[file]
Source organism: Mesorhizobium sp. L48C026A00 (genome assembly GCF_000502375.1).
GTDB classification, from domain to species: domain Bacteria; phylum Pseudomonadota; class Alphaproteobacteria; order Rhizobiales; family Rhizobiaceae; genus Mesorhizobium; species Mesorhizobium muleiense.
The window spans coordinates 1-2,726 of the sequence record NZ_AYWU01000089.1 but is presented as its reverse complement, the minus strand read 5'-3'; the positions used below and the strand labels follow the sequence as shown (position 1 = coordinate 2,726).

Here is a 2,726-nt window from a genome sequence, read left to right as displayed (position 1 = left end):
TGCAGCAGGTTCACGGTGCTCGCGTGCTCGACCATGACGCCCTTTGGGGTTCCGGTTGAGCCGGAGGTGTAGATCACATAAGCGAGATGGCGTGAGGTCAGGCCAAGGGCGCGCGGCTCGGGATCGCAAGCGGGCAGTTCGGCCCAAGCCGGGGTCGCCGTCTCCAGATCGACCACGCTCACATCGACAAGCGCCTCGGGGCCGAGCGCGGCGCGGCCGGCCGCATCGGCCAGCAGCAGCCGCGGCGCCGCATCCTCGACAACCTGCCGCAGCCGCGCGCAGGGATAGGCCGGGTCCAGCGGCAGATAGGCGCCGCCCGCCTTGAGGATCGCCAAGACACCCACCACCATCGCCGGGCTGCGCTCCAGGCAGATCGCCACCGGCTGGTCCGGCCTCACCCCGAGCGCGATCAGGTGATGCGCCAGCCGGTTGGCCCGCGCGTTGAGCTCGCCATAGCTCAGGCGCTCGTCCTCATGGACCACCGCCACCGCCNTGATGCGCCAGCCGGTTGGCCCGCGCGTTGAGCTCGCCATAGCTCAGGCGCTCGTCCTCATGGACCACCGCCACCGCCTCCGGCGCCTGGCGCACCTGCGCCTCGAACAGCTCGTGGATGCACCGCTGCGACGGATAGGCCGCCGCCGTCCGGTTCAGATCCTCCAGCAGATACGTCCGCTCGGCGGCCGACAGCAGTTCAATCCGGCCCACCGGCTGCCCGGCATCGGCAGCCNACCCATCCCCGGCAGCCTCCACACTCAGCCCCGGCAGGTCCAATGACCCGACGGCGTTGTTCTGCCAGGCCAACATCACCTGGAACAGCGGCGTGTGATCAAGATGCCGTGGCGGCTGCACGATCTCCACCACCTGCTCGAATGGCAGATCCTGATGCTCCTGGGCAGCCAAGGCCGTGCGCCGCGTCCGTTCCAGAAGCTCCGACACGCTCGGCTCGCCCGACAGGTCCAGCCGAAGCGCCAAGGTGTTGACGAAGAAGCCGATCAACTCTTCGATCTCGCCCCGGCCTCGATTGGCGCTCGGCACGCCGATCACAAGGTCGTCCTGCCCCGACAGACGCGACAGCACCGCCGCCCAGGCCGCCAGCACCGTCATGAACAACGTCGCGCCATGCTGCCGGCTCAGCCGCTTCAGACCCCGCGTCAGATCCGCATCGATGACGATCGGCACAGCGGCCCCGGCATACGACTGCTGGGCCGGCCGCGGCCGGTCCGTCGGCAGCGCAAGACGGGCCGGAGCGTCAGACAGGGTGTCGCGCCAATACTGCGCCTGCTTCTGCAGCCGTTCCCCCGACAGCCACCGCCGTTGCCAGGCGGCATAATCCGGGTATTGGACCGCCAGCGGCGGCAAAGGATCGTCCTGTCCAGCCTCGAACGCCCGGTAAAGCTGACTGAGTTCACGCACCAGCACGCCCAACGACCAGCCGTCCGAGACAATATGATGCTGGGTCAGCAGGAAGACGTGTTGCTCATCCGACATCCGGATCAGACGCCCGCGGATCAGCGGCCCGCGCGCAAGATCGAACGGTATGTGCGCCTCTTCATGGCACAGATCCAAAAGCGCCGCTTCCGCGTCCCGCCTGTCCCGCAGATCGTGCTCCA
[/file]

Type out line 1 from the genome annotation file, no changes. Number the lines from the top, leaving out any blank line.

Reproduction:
Source organism: Mesorhizobium sp. L48C026A00 (genome assembly GCF_000502375.1).